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Turts

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Everything posted by Turts

  1. Respecting the Race

    Nah. In his report he says he thought about stopping, but saw others there so didnt. As a fellow competitor who was right there, and had spoken encouragement just beforehand, i think he should have stopped. Even just for a bit.
  2. Respecting the Race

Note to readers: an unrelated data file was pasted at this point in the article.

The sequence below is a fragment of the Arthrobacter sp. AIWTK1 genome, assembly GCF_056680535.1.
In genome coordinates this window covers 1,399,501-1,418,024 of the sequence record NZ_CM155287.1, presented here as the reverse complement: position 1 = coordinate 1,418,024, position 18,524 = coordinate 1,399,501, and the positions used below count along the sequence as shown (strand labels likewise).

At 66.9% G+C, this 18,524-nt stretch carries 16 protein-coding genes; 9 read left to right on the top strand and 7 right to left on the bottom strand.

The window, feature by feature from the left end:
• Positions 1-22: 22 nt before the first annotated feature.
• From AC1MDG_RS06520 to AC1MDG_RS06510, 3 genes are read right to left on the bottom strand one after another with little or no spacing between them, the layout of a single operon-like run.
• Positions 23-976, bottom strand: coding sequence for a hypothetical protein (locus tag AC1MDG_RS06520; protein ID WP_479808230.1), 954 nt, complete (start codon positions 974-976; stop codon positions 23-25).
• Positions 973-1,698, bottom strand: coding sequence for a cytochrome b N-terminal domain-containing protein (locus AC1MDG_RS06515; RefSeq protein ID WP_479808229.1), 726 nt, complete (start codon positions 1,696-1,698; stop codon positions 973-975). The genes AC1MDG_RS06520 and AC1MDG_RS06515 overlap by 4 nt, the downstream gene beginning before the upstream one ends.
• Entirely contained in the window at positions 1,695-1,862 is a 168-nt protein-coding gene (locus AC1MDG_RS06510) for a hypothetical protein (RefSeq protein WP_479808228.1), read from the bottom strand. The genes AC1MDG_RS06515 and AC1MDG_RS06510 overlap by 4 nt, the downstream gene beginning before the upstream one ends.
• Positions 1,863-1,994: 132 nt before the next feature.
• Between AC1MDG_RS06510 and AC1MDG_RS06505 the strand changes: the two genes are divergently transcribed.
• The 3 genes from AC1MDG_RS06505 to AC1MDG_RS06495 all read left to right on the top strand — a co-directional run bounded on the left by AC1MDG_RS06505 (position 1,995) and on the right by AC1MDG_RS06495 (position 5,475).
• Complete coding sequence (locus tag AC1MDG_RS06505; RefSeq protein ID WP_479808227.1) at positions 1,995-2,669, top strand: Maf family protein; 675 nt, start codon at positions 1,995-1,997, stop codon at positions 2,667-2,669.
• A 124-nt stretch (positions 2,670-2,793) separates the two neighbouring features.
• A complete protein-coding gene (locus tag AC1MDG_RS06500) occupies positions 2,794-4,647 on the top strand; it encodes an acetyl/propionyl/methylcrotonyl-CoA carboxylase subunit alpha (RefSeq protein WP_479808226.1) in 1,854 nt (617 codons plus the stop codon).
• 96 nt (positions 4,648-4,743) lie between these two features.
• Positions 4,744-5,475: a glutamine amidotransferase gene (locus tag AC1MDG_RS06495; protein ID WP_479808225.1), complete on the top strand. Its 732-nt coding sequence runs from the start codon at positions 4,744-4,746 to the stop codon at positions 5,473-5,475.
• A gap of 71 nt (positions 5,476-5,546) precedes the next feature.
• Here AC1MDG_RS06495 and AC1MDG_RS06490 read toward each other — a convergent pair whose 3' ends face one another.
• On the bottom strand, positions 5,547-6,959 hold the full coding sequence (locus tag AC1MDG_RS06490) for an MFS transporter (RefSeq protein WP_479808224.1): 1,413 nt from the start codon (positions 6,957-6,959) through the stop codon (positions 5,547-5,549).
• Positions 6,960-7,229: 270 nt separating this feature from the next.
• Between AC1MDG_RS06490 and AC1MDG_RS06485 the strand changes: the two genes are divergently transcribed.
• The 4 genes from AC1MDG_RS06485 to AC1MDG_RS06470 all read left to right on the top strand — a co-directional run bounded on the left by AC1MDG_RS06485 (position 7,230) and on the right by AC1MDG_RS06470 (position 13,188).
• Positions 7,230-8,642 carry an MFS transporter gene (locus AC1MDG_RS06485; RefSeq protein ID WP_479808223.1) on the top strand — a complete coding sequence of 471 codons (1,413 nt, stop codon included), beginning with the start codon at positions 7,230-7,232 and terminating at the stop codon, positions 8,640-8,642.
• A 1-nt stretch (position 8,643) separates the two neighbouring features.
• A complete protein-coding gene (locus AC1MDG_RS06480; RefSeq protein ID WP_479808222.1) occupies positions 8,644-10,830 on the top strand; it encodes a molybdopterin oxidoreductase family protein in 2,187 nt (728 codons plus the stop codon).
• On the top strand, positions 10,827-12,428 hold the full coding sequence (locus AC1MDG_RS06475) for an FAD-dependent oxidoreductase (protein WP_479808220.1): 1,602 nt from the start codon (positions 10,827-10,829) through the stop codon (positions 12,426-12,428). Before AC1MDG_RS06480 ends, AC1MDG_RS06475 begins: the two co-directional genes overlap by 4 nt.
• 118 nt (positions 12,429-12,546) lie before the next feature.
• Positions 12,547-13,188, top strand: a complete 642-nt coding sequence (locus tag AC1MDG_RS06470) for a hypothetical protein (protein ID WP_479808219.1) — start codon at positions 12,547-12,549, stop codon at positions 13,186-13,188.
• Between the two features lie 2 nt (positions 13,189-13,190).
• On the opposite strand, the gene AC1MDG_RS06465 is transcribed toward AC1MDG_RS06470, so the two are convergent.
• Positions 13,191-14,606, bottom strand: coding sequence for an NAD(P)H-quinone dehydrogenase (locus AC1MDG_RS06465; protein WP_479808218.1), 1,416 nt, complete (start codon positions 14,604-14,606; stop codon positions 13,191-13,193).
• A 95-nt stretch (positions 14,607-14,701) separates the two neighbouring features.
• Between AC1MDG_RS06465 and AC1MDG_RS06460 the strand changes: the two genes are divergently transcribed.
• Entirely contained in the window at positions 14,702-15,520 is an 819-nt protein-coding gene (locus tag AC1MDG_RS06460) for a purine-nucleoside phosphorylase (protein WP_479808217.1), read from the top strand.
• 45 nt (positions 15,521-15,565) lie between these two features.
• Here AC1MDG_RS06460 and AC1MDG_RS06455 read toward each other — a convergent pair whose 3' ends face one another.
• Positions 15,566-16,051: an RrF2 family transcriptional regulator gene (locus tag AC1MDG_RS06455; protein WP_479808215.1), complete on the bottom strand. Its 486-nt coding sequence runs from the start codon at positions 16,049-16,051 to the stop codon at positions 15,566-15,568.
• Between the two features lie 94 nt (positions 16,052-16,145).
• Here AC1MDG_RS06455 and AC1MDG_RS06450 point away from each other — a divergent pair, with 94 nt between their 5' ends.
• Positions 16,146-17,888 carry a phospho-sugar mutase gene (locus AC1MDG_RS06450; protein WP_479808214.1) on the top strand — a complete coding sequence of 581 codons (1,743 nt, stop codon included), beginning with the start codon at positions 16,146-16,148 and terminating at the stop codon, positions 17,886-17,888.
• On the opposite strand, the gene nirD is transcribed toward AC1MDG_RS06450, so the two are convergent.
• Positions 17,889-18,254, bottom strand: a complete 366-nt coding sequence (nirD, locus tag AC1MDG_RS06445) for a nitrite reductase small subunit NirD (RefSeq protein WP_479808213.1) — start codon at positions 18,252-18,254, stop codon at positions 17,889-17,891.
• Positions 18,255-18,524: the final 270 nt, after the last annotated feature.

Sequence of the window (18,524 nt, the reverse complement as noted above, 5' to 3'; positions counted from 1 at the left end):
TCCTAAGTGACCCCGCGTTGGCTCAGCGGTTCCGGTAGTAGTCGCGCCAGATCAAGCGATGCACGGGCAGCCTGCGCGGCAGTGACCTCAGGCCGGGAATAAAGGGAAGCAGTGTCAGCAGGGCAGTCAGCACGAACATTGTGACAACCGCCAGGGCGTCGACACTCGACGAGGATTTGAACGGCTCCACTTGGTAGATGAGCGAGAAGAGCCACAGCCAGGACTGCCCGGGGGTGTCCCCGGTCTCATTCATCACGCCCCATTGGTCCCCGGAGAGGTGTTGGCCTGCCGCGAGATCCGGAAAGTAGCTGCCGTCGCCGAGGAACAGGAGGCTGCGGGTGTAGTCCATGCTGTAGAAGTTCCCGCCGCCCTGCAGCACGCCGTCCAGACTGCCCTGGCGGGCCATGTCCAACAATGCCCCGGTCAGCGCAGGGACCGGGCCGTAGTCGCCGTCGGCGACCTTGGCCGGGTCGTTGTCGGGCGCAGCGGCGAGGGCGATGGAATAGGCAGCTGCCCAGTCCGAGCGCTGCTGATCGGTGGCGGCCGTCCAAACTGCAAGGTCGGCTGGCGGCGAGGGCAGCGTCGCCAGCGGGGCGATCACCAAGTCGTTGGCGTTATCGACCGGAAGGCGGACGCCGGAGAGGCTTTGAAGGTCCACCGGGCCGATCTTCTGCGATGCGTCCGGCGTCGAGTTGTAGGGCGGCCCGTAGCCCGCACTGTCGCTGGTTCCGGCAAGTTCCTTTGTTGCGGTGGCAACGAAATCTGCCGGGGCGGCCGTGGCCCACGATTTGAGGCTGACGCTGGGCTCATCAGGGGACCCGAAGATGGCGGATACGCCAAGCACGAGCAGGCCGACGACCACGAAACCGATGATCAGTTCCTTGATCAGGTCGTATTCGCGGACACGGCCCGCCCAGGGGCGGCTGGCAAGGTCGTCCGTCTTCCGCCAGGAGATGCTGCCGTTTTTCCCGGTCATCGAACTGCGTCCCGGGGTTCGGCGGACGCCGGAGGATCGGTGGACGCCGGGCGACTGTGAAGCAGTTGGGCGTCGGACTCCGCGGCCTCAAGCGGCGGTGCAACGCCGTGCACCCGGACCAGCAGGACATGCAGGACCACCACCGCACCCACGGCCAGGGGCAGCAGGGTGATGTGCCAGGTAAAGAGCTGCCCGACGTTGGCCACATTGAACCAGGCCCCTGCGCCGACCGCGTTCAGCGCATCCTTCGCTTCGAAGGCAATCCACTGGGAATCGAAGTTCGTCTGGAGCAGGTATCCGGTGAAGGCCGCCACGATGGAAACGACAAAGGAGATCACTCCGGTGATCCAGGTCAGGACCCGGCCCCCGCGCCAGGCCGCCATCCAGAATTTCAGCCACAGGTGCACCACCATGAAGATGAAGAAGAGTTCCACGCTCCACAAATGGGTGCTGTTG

NOTE: Please keep it clean, and not personal. The PJ thread was justifiably shut down. This isn’t about individuals – but my take on the amount that’s seems to be being said. The vibe of it. So there has been a lot of talk about pros finishing to “respect the race”. But I have a bit of a contrasting opinion to share. I disagree with the rhetoric about finishing regardless, as the only way of showing respect for the race – and that pulling out disrespects others and the race. Imagine an athlete who is a top level, pro, but having a rubbish day [or anyone really]. Through injury or illness, lack of preparation, lack of fitness, however. Even mechanicals. This athlete has 2 choices. 1. Suck it up, dial it back, and finish the race in umpteenth position 2. Bail out. Underdone, overcooked, whatever. Option 1 seems to be seen as the only thing to do – to “respect” the race. Those who take option 2 receive a lot of derision and sh#t-canning for disrespecting the race and the other races – even disrespecting the winner. But I don’t get it. The way I am arguing, if someone has a bad day and is going to finish slower than hoped, by taking Option 1, they are basically saying “yeah, I’m not going to win, but this race is easy, the course is easy, and even if I’m injured and feel like shit I can still finish easily.” If they bail out, they could be saying “ yep, this race kicked my ass. I’m overcooked/underdone/sick/injured, and either way the race/course/tactics/competitors etc got the better of me and kicked my ass. The winner still knows that they were the best out there on the day, and beat all others who attempted the course. Those they beat are made up of those that tried but weren’t fast enough, AND those that had their ass kicked on the day (either mentally or physically) and DNF’d. I don’t understand the psychology of saying that it’s disrespecting the race to pull out – and admit the race/competitors/situation beat you. I think, in a way, the option to continue regardless is less about respect – but about an athletes ego, sponsor time, camera opportunities, and subsequent media attention as being a hard nut and a good athlete. And they sure do get a lot of media beat up about it – including the bandwagon everyone’s on about finishing=respect. I don’t think it’s fair to berate someone who ignores their ego and possible media ops, to admit the race beat them. Thoughts?? (sorry in advance if this turns roxii But hopefully we can keep it “respectful” and not personal. )